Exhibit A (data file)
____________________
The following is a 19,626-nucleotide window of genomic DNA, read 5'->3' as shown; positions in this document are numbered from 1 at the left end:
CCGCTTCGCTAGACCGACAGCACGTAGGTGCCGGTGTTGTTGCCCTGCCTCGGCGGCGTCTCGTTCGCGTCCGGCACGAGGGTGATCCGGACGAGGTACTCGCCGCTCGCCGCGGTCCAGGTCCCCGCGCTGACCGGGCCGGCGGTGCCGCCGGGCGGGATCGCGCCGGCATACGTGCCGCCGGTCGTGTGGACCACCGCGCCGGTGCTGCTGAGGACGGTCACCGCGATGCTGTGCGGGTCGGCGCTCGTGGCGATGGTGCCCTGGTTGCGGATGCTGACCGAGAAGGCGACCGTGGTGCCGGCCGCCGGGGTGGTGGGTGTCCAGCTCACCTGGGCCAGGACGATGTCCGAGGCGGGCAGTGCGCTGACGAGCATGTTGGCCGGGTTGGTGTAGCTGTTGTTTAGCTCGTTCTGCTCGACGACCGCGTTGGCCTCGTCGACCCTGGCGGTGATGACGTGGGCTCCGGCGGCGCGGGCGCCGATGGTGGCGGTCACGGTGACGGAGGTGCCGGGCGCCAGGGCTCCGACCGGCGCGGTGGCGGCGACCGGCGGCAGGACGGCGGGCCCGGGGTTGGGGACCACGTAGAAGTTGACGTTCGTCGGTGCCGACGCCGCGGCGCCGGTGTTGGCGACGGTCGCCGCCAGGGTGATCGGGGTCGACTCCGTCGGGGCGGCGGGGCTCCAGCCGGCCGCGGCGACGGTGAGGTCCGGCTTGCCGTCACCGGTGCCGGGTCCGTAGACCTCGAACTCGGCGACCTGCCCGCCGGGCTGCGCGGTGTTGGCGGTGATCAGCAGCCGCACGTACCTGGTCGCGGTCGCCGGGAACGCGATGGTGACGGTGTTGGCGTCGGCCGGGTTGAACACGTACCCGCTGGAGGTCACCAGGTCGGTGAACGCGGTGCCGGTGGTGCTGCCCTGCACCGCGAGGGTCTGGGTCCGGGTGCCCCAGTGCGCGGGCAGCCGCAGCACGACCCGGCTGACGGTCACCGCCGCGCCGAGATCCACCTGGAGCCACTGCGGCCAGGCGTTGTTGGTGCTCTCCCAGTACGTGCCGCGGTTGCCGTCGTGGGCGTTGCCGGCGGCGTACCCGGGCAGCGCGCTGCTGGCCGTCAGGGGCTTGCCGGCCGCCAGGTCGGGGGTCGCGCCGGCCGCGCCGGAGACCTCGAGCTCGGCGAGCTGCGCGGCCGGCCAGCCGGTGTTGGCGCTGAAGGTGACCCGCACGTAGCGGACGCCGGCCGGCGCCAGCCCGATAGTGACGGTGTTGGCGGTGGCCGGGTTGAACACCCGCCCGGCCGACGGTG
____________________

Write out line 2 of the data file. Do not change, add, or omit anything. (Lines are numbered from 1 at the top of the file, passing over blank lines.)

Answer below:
CCGCTTCGCTAGACCGACAGCACGTAGGTGCCGGTGTTGTTGCCCTGCCTCGGCGGCGTCTCGTTCGCGTCCGGCACGAGGGTGATCCGGACGAGGTACTCGCCGCTCGCCGCGGTCCAGGTCCCCGCGCTGACCGGGCCGGCGGTGCCGCCGGGCGGGATCGCGCCGGCATACGTGCCGCCGGTCGTGTGGACCACCGCGCCGGTGCTGCTGAGGACGGTCACCGCGATGCTGTGCGGGTCGGCGCTCGTGGCGATGGTGCCCTGGTTGCGGATGCTGACCGAGAAGGCGACCGTGGTGCCGGCCGCCGGGGTGGTGGGTGTCCAGCTCACCTGGGCCAGGACGATGTCCGAGGCGGGCAGTGCGCTGACGAGCATGTTGGCCGGGTTGGTGTAGCTGTTGTTTAGCTCGTTCTGCTCGACGACCGCGTTGGCCTCGTCGACCCTGGCGGTGATGACGTGGGCTCCGGCGGCGCGGGCGCCGATGGTGGCGGTCACGGTGACGGAGGTGCCGGGCGCCAGGGCTCCGACCGGCGCGGTGGCGGCGACCGGCGGCAGGACGGCGGGCCCGGGGTTGGGGACCACGTAGAAGTTGACGTTCGTCGGTGCCGACGCCGCGGCGCCGGTGTTGGCGACGGTCGCCGCCAGGGTGATCGGGGTCGACTCCGTCGGGGCGGCGGGGCTCCAGCCGGCCGCGGCGACGGTGAGGTCCGGCTTGCCGTCACCGGTGCCGGGTCCGTAGACCTCGAACTCGGCGACCTGCCCGCCGGGCTGCGCGGTGTTGGCGGTGATCAGCAGCCGCACGTACCTGGTCGCGGTCGCCGGGAACGCGATGGTGACGGTGTTGGCGTCGGCCGGGTTGAACACGTACCCGCTGGAGGTCACCAGGTCGGTGAACGCGGTGCCGGTGGTGCTGCCCTGCACCGCGAGGGTCTGGGTCCGGGTGCCCCAGTGCGCGGGCAGCCGCAGCACGACCCGGCTGACGGTCACCGCCGCGCCGAGATCCACCTGGAGCCACTGCGGCCAGGCGTTGTTGGTGCTCTCCCAGTACGTGCCGCGGTTGCCGTCGTGGGCGTTGCCGGCGGCGTACCCGGGCAGCGCGCTGCTGGCCGTCAGGGGCTTGCCGGCCGCCAGGTCGGGGGTCGCGCCGGCCGCGCCGGAGACCTCGAGCTCGGCGAGCTGCGCGGCCGGCCAGCCGGTGTTGGCGCTGAAGGTGACCCGCACGTAGCGGACGCCGGCCGGCGCCAGCCCGATAGTGACGGTGTTGGCGGTGGCCGGGTTGAACACCCGCCCGGCCGACGGTG